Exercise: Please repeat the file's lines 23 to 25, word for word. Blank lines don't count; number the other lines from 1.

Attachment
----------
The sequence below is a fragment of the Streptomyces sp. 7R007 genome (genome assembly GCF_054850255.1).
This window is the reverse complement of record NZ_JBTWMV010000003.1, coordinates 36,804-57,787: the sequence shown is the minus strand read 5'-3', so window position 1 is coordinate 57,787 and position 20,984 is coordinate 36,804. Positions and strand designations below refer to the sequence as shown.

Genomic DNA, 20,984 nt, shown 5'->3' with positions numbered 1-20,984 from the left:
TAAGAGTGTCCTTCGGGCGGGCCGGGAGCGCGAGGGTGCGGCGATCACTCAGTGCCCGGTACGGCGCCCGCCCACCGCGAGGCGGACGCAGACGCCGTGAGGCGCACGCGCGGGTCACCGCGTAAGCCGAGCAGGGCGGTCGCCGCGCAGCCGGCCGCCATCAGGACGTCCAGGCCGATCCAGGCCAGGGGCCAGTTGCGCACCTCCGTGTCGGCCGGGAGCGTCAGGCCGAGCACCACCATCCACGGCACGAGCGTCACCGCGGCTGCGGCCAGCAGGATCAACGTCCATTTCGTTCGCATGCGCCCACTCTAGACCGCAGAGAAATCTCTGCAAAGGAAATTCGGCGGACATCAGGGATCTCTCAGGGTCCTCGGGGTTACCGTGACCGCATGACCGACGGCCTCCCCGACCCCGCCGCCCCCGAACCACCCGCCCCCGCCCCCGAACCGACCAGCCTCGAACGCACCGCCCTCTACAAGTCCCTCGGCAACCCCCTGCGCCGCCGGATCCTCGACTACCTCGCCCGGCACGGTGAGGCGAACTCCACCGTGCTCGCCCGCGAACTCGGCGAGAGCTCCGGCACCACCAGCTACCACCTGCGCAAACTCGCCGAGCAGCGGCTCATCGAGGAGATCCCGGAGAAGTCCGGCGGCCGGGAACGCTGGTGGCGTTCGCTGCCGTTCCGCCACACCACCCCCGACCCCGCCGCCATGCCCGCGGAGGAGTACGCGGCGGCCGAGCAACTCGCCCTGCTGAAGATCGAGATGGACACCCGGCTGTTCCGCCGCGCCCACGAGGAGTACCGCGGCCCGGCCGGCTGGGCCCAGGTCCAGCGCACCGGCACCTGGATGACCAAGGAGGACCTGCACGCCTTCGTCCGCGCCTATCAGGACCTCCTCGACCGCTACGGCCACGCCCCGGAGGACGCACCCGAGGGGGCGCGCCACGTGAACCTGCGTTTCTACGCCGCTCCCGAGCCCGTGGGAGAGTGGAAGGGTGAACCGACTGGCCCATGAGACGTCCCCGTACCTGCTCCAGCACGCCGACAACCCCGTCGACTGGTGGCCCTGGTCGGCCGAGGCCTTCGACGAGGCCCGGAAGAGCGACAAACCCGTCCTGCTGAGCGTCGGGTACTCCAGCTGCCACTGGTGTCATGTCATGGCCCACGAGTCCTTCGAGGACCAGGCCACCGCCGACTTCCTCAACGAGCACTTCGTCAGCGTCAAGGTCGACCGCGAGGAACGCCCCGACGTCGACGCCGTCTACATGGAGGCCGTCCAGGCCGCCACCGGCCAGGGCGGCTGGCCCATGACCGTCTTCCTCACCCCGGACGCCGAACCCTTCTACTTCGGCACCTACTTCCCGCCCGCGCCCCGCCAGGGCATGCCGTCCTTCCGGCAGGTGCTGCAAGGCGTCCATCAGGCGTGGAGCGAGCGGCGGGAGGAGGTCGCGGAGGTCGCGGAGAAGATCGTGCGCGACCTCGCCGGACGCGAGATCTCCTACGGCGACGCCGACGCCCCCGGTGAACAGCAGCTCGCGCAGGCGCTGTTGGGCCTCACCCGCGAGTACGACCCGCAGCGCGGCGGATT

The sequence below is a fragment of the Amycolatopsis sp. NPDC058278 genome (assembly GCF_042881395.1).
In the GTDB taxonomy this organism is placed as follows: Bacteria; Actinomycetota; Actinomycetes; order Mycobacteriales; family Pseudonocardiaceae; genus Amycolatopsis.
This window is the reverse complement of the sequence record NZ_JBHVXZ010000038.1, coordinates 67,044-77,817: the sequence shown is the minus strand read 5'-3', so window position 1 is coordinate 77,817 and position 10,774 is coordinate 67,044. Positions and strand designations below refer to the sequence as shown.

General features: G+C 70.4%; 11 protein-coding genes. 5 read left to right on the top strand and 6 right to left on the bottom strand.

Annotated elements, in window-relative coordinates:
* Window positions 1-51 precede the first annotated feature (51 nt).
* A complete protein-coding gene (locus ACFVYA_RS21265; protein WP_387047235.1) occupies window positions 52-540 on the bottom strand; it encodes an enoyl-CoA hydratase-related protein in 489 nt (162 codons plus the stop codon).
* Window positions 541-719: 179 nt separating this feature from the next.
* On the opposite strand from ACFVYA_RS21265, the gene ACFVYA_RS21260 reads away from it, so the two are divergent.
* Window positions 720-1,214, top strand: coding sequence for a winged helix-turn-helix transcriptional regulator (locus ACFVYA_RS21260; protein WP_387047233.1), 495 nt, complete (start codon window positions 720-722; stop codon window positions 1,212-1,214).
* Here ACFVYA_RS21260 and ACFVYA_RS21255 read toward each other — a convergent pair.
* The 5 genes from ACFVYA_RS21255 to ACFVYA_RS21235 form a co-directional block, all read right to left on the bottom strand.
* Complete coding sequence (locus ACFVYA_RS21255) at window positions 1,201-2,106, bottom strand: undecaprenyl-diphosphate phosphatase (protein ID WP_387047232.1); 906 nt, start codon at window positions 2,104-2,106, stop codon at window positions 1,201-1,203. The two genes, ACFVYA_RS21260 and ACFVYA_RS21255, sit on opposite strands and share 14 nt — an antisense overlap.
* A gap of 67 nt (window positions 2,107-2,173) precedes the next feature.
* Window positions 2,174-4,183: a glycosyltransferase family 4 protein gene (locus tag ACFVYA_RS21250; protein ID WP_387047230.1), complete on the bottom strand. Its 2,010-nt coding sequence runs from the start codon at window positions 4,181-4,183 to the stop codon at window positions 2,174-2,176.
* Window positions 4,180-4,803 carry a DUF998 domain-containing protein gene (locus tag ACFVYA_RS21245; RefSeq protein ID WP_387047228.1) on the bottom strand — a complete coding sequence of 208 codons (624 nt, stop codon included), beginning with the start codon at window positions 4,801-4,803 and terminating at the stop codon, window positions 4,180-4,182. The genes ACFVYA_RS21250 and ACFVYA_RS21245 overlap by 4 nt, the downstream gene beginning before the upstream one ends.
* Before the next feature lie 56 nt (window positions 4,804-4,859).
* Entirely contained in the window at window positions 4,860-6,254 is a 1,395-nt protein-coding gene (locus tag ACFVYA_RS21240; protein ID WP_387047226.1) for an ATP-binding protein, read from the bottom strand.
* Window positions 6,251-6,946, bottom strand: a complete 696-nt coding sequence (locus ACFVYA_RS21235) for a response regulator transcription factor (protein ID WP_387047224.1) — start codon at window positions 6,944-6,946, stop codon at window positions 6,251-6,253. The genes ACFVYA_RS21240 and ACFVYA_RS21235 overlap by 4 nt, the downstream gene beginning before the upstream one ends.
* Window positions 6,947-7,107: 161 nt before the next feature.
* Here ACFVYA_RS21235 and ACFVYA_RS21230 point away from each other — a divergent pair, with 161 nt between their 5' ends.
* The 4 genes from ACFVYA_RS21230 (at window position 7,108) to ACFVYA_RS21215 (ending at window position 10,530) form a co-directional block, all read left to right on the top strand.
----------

* Window positions 6,251-6,946, bottom strand: a complete 696-nt coding sequence (locus ACFVYA_RS21235) for a response regulator transcription factor (protein ID WP_387047224.1) — start codon at window positions 6,944-6,946, stop codon at window positions 6,251-6,253. The genes ACFVYA_RS21240 and ACFVYA_RS21235 overlap by 4 nt, the downstream gene beginning before the upstream one ends.
* Window positions 6,947-7,107: 161 nt before the next feature.
* Here ACFVYA_RS21235 and ACFVYA_RS21230 point away from each other — a divergent pair, with 161 nt between their 5' ends.